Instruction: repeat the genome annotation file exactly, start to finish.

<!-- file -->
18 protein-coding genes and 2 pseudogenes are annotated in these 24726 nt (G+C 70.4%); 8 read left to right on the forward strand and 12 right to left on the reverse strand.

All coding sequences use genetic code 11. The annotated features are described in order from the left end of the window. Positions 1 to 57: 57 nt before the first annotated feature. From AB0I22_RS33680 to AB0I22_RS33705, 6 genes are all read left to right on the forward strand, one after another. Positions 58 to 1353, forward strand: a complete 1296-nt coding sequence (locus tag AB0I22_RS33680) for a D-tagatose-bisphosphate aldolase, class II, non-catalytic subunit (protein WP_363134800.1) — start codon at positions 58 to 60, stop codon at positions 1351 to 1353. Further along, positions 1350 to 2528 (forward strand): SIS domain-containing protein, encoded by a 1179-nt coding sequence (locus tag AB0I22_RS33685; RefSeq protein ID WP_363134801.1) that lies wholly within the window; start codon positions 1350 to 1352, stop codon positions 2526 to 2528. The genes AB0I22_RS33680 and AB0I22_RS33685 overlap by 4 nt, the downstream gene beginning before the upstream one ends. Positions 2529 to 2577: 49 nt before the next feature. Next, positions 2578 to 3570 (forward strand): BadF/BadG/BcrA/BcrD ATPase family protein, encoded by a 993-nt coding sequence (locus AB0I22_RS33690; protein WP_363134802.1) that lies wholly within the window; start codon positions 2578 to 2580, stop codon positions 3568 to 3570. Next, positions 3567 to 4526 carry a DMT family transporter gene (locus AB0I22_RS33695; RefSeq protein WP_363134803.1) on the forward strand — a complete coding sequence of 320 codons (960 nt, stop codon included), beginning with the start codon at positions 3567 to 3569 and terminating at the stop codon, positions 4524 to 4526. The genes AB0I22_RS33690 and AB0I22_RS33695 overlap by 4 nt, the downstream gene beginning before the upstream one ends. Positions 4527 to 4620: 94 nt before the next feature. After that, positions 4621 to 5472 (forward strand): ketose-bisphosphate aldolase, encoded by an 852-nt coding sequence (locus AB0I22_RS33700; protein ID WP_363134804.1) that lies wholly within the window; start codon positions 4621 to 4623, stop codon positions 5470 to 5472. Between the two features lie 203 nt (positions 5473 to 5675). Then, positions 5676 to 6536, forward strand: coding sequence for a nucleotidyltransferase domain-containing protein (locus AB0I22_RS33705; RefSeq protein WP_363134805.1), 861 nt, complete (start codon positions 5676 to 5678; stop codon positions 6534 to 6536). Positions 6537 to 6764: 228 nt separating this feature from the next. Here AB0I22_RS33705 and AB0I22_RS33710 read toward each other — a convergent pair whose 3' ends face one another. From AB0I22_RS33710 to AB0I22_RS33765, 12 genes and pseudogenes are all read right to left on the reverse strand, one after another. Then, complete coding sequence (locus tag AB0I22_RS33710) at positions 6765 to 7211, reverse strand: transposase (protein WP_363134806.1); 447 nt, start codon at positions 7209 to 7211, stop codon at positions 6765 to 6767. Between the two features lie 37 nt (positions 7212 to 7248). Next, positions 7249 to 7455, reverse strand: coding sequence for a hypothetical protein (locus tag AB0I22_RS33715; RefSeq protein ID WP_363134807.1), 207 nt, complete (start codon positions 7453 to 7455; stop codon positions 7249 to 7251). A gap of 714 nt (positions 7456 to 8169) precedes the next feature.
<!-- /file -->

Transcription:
18 protein-coding genes and 2 pseudogenes are annotated in these 24726 nt (G+C 70.4%); 8 read left to right on the forward strand and 12 right to left on the reverse strand.

All coding sequences use genetic code 11. The annotated features are described in order from the left end of the window. Positions 1 to 57: 57 nt before the first annotated feature. From AB0I22_RS33680 to AB0I22_RS33705, 6 genes are all read left to right on the forward strand, one after another. Positions 58 to 1353, forward strand: a complete 1296-nt coding sequence (locus tag AB0I22_RS33680) for a D-tagatose-bisphosphate aldolase, class II, non-catalytic subunit (protein WP_363134800.1) — start codon at positions 58 to 60, stop codon at positions 1351 to 1353. Further along, positions 1350 to 2528 (forward strand): SIS domain-containing protein, encoded by a 1179-nt coding sequence (locus tag AB0I22_RS33685; RefSeq protein ID WP_363134801.1) that lies wholly within the window; start codon positions 1350 to 1352, stop codon positions 2526 to 2528. The genes AB0I22_RS33680 and AB0I22_RS33685 overlap by 4 nt, the downstream gene beginning before the upstream one ends. Positions 2529 to 2577: 49 nt before the next feature. Next, positions 2578 to 3570 (forward strand): BadF/BadG/BcrA/BcrD ATPase family protein, encoded by a 993-nt coding sequence (locus AB0I22_RS33690; protein WP_363134802.1) that lies wholly within the window; start codon positions 2578 to 2580, stop codon positions 3568 to 3570. Next, positions 3567 to 4526 carry a DMT family transporter gene (locus AB0I22_RS33695; RefSeq protein WP_363134803.1) on the forward strand — a complete coding sequence of 320 codons (960 nt, stop codon included), beginning with the start codon at positions 3567 to 3569 and terminating at the stop codon, positions 4524 to 4526. The genes AB0I22_RS33690 and AB0I22_RS33695 overlap by 4 nt, the downstream gene beginning before the upstream one ends. Positions 4527 to 4620: 94 nt before the next feature. After that, positions 4621 to 5472 (forward strand): ketose-bisphosphate aldolase, encoded by an 852-nt coding sequence (locus AB0I22_RS33700; protein ID WP_363134804.1) that lies wholly within the window; start codon positions 4621 to 4623, stop codon positions 5470 to 5472. Between the two features lie 203 nt (positions 5473 to 5675). Then, positions 5676 to 6536, forward strand: coding sequence for a nucleotidyltransferase domain-containing protein (locus AB0I22_RS33705; RefSeq protein WP_363134805.1), 861 nt, complete (start codon positions 5676 to 5678; stop codon positions 6534 to 6536). Positions 6537 to 6764: 228 nt separating this feature from the next. Here AB0I22_RS33705 and AB0I22_RS33710 read toward each other — a convergent pair whose 3' ends face one another. From AB0I22_RS33710 to AB0I22_RS33765, 12 genes and pseudogenes are all read right to left on the reverse strand, one after another. Then, complete coding sequence (locus tag AB0I22_RS33710) at positions 6765 to 7211, reverse strand: transposase (protein WP_363134806.1); 447 nt, start codon at positions 7209 to 7211, stop codon at positions 6765 to 6767. Between the two features lie 37 nt (positions 7212 to 7248). Next, positions 7249 to 7455, reverse strand: coding sequence for a hypothetical protein (locus tag AB0I22_RS33715; RefSeq protein ID WP_363134807.1), 207 nt, complete (start codon positions 7453 to 7455; stop codon positions 7249 to 7251). A gap of 714 nt (positions 7456 to 8169) precedes the next feature.